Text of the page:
Geriatric care is the name for the specialized health and wellness services provided to the elderly. As our population becomes increasingly older, thanks to the demographic bulge of the Baby Boomer generation, the need for this care has become important to families everywhere. Centro Medico Latino, serving Charlotte, NC is highly experienced in caring for geriatric patients and their families.
Understanding Geriatric Care
Senior parents and other aging loved ones often require specialized health attention. Achieving and maintaining optimal health and wellness for geriatric patients, however, is more than a matter of just medicine. Effective care for geriatrics is a job for teamwork between health professionals and caregivers. Both come together to manage health conditions and provide a safe, positive environment for their seniors.
Many health problems occur or intensify simply as a result of the aging process. In the geriatric patient, these problems are often complicated by additional declines in physical or mental abilities. This often leads to a spiral where the patient isn’t able to keep up with their own care and negative health episodes become more likely or frequent.
To combat these issues, there are two key types of geriatric care that work together for good health. These are geriatric medicine and geriatric care management.
The doctor’s role in the geriatric equation is the prevention, diagnosis and treatment of diseases experienced by older adults. Geriatric medicine is actually a specialty, but geriatricians take a broad approach in treating the patient in a holistic way.
In addition to treating specific diseases among patients, geriatric doctors look at a broad range of risk conditions, including:
- Delirium – confusion or re-occurring mental disruptions
- Dementia – decline in memory or judgment
- Falls – the primary cause of fatal and non-fatal injury in seniors
- Incontinence – the inability to control bodily elimination
- Polypharmacy – possible negative interactions between drugs
Geriatric Care Management
The caregiver’s role for the geriatric patient is often assumed by family members but also includes professional home care services when needed. Regardless of who is supervising the care, there are a host of details to keep up regularly, including:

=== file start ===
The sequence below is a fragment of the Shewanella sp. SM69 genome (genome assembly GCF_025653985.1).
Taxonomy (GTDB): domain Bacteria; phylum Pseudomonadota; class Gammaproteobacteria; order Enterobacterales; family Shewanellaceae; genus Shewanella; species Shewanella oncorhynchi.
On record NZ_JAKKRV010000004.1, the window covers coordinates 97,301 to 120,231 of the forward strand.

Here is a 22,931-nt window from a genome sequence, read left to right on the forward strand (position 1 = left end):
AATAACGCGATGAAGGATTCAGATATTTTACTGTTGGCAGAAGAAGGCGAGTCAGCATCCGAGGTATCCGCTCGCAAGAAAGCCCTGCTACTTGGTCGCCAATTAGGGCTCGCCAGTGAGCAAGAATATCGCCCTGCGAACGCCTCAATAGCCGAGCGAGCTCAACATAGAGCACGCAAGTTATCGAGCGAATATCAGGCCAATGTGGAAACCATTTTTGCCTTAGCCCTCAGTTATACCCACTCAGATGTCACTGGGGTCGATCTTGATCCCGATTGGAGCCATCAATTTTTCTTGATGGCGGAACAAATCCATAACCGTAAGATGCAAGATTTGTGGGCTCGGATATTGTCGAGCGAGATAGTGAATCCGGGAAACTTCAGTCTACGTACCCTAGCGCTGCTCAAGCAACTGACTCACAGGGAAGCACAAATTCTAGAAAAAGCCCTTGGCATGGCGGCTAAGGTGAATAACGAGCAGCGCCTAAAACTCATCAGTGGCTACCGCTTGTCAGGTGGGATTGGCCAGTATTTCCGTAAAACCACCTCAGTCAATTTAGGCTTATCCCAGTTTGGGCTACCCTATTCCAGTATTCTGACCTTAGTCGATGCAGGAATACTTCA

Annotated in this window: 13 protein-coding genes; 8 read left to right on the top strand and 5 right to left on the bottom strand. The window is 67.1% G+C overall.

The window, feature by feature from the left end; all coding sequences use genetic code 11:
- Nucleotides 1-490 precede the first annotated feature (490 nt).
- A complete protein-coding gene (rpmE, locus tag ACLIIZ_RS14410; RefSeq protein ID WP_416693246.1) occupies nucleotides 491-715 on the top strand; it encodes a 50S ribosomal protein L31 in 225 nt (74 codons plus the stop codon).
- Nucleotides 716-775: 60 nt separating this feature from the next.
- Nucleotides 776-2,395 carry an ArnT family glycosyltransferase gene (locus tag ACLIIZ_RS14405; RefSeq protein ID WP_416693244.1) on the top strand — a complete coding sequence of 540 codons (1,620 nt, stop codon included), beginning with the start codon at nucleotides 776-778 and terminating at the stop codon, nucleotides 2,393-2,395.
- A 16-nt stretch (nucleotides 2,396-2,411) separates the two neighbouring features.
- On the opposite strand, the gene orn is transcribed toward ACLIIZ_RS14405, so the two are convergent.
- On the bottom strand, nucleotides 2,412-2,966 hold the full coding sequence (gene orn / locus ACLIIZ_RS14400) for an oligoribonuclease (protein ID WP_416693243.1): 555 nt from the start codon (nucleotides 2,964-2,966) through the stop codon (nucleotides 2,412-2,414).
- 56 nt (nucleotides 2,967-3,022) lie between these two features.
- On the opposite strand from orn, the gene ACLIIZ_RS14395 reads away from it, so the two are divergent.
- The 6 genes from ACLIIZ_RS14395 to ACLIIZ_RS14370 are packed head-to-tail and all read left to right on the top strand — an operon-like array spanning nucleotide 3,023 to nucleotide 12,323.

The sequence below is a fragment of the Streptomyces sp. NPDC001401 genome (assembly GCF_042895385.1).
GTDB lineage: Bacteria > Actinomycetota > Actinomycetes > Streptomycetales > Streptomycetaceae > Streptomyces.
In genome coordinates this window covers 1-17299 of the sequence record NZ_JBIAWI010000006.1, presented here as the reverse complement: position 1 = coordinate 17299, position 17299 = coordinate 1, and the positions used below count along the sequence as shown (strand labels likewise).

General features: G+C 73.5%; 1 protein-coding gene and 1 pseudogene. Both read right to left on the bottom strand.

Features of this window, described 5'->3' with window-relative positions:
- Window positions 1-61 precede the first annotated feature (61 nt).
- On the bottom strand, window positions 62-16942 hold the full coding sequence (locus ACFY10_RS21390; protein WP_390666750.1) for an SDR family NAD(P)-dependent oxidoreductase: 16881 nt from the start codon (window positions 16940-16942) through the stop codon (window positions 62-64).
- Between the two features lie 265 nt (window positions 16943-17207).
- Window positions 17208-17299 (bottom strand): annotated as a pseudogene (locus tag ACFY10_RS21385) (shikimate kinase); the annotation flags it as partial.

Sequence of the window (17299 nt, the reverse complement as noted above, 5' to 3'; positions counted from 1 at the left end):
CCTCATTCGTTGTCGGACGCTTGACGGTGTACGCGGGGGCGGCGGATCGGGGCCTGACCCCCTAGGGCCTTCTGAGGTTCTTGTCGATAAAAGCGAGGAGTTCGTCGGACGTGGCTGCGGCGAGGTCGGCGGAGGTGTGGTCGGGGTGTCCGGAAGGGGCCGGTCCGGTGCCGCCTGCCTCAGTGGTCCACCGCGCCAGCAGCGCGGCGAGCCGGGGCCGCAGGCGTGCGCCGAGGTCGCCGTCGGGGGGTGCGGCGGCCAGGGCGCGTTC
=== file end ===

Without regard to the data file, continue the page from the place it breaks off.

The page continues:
- Meals – diet supervision and scheduling
- Medications – up-to-date lists and schedules
- Socialization – keeping the patient from isolation
- Prevention – understanding symptoms that could need attention
Geriatricians consider these many factors and more when treating their patients. They also focus on the emotional needs of these patients and their families who are coming to terms with the need for extra care.
Why Has Geriatric Care Become Important?
As they grow older, people face challenges to their health that didn’t exist before. Perceptual systems start to decline, leading to poor eyesight, hearing and coordination. Neurological problems often start or begin to worsen. Daily activities become more of a strain and bad health days become more common. There’s simply more work involved to maintain health and wellness.
There are many conditions and diseases that are common in geriatric patients. Some are called “acute,” meaning that they come on suddenly as an episode, such as a urinary tract infection. Others are chronic conditions, such as arthritis or COPD, which the older person simply lives with as best he or she can. Finally, there are emerging conditions that usually appear only with advancing age, such as dementia.
People are living longer lives than they ever had before. In 1950, the life expectancy for newborns was 68 years in North America. Today in the U.S., it has shot past 78 years. The 85 and over population is projected to more than double in the next 20 years. America’s population of persons aged 90 and older has almost tripled since 1980.